Time, Casuality and Character in Descartes' Meditations

Michael Campbell

    Research output: Contribution to journalArticle

    Abstract

    René Descartes’ Meditations on First Philosophy (1641)1 is a work steeped in temporality. The text is divided into six ‘meditations’ that are purported to occur over six ‘days’. While Descartes’ theory of temporality was not a major aspect of his thought,2 it appears in various works, most significantly in the Meditations, as well as in the Replies to the Objections (CSM, II: 66-397), and the Principles of Philosophy (CSM, I: 177-291). This article will explore the notions of temporality found within these texts, particularly the Meditations. I suggest that a reflection on Descartes’ concept of temporality is of particular interest when considered in the light of the manner in which the text itself is temporal. The temporality of the Meditations is a fictional temporality; the ‘days’ of the Meditations do not, I would suggest, represent the real historical days in which Descartes was writing this text. These fictive and stylistic elements can influence the way the text is read. Consequently, I will be drawing on theories of narrative to frame the discussion, particularly concepts of experientiality and narrativity proposed by Monika Fludernik.
    Original languageEnglish
    Pages (from-to)107-126
    Number of pages20
    JournalParrhesia
    Volume24
    Publication statusPublished - 2015

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    Meditation
    Temporality
    Fictive
    Narrativity
    Philosophy
    First philosophy
    Thought
    Fiction
    Theory of Narrative

    Cite this

    Campbell, Michael. / Time, Casuality and Character in Descartes' Meditations. In: Parrhesia. 2015 ; Vol. 24. pp. 107-126.
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    abstract = "Ren{\'e} Descartes’ Meditations on First Philosophy (1641)1 is a work steeped in temporality. The text is divided into six ‘meditations’ that are purported to occur over six ‘days’. While Descartes’ theory of temporality was not a major aspect of his thought,2 it appears in various works, most significantly in the Meditations, as well as in the Replies to the Objections (CSM, II: 66-397), and the Principles of Philosophy (CSM, I: 177-291). This article will explore the notions of temporality found within these texts, particularly the Meditations. I suggest that a reflection on Descartes’ concept of temporality is of particular interest when considered in the light of the manner in which the text itself is temporal. The temporality of the Meditations is a fictional temporality; the ‘days’ of the Meditations do not, I would suggest, represent the real historical days in which Descartes was writing this text. These fictive and stylistic elements can influence the way the text is read. Consequently, I will be drawing on theories of narrative to frame the discussion, particularly concepts of experientiality and narrativity proposed by Monika Fludernik.",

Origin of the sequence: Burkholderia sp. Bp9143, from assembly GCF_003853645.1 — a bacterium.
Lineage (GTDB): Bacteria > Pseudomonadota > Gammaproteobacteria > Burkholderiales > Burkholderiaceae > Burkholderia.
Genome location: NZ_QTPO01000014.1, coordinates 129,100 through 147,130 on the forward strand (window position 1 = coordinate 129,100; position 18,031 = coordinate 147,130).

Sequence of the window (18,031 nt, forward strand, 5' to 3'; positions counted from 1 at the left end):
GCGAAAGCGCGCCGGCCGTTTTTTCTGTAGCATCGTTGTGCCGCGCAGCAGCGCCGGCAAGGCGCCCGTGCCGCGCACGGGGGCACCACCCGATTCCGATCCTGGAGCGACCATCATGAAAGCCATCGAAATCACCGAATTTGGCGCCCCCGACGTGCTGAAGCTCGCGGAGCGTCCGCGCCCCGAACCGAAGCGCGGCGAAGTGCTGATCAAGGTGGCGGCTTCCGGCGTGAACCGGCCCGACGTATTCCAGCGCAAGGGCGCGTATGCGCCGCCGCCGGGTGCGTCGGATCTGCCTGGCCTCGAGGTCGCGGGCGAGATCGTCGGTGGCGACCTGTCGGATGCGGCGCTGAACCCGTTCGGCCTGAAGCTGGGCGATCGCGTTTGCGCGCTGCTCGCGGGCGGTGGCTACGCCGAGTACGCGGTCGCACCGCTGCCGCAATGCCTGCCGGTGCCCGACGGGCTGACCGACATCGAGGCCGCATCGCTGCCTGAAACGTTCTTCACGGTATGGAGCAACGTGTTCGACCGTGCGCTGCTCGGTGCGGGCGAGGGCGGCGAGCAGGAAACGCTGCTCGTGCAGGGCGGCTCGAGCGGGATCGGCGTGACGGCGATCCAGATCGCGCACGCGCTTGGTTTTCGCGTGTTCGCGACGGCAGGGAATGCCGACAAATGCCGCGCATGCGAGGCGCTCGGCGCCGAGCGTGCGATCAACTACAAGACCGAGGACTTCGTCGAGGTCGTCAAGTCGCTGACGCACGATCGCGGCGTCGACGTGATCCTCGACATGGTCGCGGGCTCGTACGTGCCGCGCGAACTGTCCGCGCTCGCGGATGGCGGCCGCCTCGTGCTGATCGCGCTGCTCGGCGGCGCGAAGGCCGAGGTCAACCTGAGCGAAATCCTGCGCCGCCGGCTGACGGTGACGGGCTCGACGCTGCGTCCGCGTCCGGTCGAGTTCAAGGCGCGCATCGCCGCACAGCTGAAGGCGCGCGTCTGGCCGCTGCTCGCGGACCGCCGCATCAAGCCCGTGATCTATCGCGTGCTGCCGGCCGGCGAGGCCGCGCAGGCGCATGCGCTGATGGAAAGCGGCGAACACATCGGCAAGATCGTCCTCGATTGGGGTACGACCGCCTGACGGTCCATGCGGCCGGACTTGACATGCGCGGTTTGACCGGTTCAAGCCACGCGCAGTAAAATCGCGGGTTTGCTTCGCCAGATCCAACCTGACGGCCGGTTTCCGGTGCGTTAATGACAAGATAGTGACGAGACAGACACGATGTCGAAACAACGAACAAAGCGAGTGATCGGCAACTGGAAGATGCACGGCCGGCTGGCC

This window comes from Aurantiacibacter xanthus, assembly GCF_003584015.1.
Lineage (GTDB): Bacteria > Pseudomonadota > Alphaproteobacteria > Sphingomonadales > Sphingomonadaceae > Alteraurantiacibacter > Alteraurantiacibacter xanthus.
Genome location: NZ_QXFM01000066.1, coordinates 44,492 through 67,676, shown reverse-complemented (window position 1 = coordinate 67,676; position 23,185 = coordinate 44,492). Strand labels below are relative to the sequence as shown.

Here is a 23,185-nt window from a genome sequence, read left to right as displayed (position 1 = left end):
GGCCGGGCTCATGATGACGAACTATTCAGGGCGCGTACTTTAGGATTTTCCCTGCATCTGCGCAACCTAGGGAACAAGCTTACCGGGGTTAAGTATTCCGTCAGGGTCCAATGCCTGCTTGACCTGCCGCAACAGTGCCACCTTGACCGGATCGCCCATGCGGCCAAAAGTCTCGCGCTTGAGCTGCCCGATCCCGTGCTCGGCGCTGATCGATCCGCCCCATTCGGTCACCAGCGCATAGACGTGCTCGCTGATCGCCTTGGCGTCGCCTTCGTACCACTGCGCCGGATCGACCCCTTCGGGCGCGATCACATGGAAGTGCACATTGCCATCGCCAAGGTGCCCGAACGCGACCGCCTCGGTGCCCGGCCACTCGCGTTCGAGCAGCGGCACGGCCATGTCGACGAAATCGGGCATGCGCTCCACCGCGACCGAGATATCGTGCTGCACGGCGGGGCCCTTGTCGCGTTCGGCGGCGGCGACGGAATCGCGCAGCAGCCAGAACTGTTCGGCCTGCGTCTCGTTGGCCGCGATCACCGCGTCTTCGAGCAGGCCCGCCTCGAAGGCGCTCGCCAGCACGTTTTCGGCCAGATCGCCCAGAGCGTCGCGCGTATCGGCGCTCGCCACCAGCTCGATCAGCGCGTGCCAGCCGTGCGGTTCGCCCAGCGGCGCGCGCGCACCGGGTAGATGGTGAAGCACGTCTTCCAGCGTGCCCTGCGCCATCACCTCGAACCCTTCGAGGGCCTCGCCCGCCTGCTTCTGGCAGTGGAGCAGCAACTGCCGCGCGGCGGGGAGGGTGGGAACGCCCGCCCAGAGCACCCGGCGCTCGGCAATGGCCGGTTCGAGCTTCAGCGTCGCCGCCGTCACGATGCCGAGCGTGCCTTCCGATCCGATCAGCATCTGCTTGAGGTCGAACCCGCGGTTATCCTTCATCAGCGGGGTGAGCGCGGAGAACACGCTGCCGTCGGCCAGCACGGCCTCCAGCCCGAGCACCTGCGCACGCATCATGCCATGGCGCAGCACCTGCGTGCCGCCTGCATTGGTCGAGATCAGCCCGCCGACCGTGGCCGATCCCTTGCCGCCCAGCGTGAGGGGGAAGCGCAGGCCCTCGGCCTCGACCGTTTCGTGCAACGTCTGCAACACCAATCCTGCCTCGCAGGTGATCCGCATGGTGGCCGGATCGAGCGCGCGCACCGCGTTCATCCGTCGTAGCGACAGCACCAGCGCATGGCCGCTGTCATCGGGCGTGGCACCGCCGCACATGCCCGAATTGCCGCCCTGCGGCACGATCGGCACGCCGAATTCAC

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    Campbell, M 2015, 'Time, Casuality and Character in Descartes' Meditations', Parrhesia, vol. 24, pp. 107-126.

    Time, Casuality and Character in Descartes' Meditations. / Campbell, Michael.

    In: Parrhesia, Vol. 24, 2015, p. 107-126.

    Research output: Contribution to journalArticle

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    PY - 2015

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    N2 - René Descartes’ Meditations on First Philosophy (1641)1 is a work steeped in temporality. The text is divided into six ‘meditations’ that are purported to occur over six ‘days’. While Descartes’ theory of temporality was not a major aspect of his thought,2 it appears in various works, most significantly in the Meditations, as well as in the Replies to the Objections (CSM, II: 66-397), and the Principles of Philosophy (CSM, I: 177-291). This article will explore the notions of temporality found within these texts, particularly the Meditations. I suggest that a reflection on Descartes’ concept of temporality is of particular interest when considered in the light of the manner in which the text itself is temporal. The temporality of the Meditations is a fictional temporality; the ‘days’ of the Meditations do not, I would suggest, represent the real historical days in which Descartes was writing this text. These fictive and stylistic elements can influence the way the text is read. Consequently, I will be drawing on theories of narrative to frame the discussion, particularly concepts of experientiality and narrativity proposed by Monika Fludernik.

    AB - René Descartes’ Meditations on First Philosophy (1641)1 is a work steeped in temporality. The text is divided into six ‘meditations’ that are purported to occur over six ‘days’. While Descartes’ theory of temporality was not a major aspect of his thought,2 it appears in various works, most significantly in the Meditations, as well as in the Replies to the Objections (CSM, II: 66-397), and the Principles of Philosophy (CSM, I: 177-291). This article will explore the notions of temporality found within these texts, particularly the Meditations. I suggest that a reflection on Descartes’ concept of temporality is of particular interest when considered in the light of the manner in which the text itself is temporal. The temporality of the Meditations is a fictional temporality; the ‘days’ of the Meditations do not, I would suggest, represent the real historical days in which Descartes was writing this text. These fictive and stylistic elements can influence the way the text is read. Consequently, I will be drawing on theories of narrative to frame the discussion, particularly concepts of experientiality and narrativity proposed by Monika Fludernik.

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